Hospitals account for an additional $61 billion in cuts, or 16 percent of the total. Medical device manufacturers and insurance companies would be on the hook for about $20 billion apiece. Nursing homes are targeted for $16 billion in reductions.
The plan has two main proposals affecting Medicare beneficiaries.
It would revamp deductibles and cost-sharing in traditional Medicare so that upper middle-class and wealthy seniors pay at least their first $500 in medical costs in any given year, with exceptions for prevention and care for chronic disease. At the same time, it would protect beneficiaries with catastrophic costs by limiting total cost-sharing.
Although this proposal would not save the government any money, some seniors would pay more and others less.
Among seniors with Medigap insurance that covers medical costs from the first dollar, the well-to-do would have to pay the first $500 out of pocket.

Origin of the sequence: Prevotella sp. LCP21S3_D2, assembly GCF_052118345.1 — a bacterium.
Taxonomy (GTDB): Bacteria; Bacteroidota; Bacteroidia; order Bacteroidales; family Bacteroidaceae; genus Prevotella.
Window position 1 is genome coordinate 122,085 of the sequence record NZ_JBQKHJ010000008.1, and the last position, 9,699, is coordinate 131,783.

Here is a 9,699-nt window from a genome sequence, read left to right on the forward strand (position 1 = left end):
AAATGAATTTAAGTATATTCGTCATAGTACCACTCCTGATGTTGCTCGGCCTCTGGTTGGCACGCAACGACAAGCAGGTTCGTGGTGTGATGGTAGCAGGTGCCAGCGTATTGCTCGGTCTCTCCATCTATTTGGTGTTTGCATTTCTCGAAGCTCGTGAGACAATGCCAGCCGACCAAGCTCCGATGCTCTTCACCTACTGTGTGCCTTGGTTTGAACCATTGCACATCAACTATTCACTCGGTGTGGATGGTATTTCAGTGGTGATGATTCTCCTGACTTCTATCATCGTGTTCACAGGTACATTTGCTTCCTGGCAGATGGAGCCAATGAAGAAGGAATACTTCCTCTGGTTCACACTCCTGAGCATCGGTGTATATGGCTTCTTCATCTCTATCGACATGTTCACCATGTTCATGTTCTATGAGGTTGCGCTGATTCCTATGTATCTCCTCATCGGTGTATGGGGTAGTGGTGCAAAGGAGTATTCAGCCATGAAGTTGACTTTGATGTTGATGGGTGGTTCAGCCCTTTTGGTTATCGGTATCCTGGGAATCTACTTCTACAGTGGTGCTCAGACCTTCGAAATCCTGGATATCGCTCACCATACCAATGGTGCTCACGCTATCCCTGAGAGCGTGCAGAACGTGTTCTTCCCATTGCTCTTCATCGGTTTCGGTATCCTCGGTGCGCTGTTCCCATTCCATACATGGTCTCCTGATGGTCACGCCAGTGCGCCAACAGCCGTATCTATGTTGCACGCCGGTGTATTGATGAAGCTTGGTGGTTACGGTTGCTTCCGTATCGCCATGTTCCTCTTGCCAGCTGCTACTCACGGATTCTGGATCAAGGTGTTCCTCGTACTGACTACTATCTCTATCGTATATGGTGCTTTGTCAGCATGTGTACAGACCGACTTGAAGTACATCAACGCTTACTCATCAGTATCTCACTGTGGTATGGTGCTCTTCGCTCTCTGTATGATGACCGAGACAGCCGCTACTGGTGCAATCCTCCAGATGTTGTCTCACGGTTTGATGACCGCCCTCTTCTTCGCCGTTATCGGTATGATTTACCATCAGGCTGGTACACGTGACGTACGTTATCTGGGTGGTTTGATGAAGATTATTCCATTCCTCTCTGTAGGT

But all Medicare beneficiaries would benefit from better protection against catastrophic costs. Overall, the idea behind the proposal is to discourage people from going to the doctor when they don't have to.
Upper-income seniors would also be affected by another part of the plan. Currently, seniors making at least $85,000 for an individual and $170,000 for a couple pay higher monthly premiums for outpatient and prescription coverage. The plan would gradually increase the share of seniors facing higher premiums until it comprises the top 10 percent of beneficiaries. It would also boost those premiums by 15 percent.
The center is also proposing to repeal a payment formula for doctors that has failed to contain costs, replacing it with an approach that rewards primary and preventive care while squeezing specialists. Unless Congress acts, doctors will face a nearly 30 percent cut in Medicare payments on Jan. 1.
Center for American Progress plan: http://tinyurl.com/aqjkavp